With public EV charging stations much fewer in number than gas stations, building EV infrastructure could be just as important as the EVs themselves. The Volkswagen-BMW EV network gives both automakers a way to compete with the Supercharging network from Tesla Motors and the California automaker's plans to dominate the EV market. Tesla has used the Supercharging network as a major selling point for its vehicles, and Volkswagen and BMW are eager to remain competitive by developing their own infrastructure.
Even though EVs are contributing a relatively small part of Volkswagen Group's total revenue, the market does have the potential for massive future expansion. By investing in an electric car, Volkswagen can develop its EV technology, and the investment in a charging network keeps the company more competitive with EV rivals such as Tesla.
Hydrogen fuel cell
It's rare to see a hydrogen fuel cell vehicle on the road today, and no manufacturer is selling such vehicles en masse yet. However, several automakers are experimenting with the technology, including Toyota (NYSE:TM), which plans to release its fuel cell-powered Toyota Mirai in California by mid-2015.
Not wanting to fall behind in this technology, Volkswagen has signed an exclusive agreement with Ballard Power Systems to use one of the company's patented technologies. It appears the technology will be deployed to Volkswagen's Audi brand, where a collaboration with Ballard led to the development of a hydrogen fuel cell-powered Audi A7.
At this point, it's unclear how fuel cell development will affect Volkswagen financially, but it does appear to be a good strategic move. Volkswagen Group has long competed with General Motors and Toyota for the title of the world's largest automaker, and investing in hydrogen fuel cell vehicles is one way for Volkswagen to counter Toyota's Mirai and GM's fuel cell development and testing program.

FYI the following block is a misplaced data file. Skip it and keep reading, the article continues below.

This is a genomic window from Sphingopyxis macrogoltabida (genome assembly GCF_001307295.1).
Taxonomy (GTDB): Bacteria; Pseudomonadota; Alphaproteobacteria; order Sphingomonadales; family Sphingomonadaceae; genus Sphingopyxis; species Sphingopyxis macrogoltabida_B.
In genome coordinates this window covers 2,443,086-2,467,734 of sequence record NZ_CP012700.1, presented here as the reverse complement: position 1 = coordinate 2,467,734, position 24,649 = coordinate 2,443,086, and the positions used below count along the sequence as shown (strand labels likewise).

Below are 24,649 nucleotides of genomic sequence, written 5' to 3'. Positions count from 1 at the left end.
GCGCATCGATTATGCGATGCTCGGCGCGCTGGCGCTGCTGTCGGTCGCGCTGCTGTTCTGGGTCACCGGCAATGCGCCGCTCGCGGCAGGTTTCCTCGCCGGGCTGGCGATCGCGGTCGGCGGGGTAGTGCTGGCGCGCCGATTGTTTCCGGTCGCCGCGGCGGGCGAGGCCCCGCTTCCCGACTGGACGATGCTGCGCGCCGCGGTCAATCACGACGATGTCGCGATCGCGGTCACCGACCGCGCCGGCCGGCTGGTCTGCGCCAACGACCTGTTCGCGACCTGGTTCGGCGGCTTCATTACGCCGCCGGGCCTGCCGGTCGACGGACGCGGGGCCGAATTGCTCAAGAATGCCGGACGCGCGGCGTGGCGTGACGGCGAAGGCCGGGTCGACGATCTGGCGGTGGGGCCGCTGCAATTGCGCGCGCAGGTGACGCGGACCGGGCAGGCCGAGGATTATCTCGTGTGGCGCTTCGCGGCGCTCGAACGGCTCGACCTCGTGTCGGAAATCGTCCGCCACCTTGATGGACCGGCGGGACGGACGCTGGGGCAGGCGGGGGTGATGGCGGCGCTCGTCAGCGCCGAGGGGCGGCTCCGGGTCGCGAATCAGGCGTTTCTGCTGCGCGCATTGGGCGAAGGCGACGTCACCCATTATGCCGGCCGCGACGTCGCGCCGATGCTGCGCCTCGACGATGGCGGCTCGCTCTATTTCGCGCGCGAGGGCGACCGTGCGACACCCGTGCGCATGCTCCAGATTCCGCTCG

With no Volkswagen fuel cell vehicles released yet, development of these vehicles is further behind than its electric vehicles, and much further behind its clean diesel ones. While fuel cell sales are likely to remain small even after their initial release because of the limited number of fuel stations and high initial price, investors should look for Volkswagen's first release of a fuel cell car to gauge development of this technology.
If fuel cell cars do become popular among car buyers, they could begin to take a decent share of the automotive market, and Volkswagen's fuel cell technology could prove advantageous in capturing this market. An important thing to remember here is that fuel cell vehicles do not need to be profitable from the beginning. Companies the size of Volkswagen, Toyota, and GM can afford to lose money on the first released cars in exchange for gathering information necessary to compete in the market in the long term.
One of the biggest threats facing large companies is companies with new technologies eating their lunch. But Volkswagen is making moves into clean diesel, electric, and hydrogen fuel cell cars to cover its bases on alternative power sources.
Right now, clean diesel is a growing market where Volkswagen's models are already paying off in capturing market share. At the same time, the automaker is developing EV infrastructure and hydrogen fuel cell technology in hopes of capturing market share in these emerging automotive markets.
Investors looking for an automotive company that is taking strategic positions in new technologies should see if Volkswagen is right for their portfolio.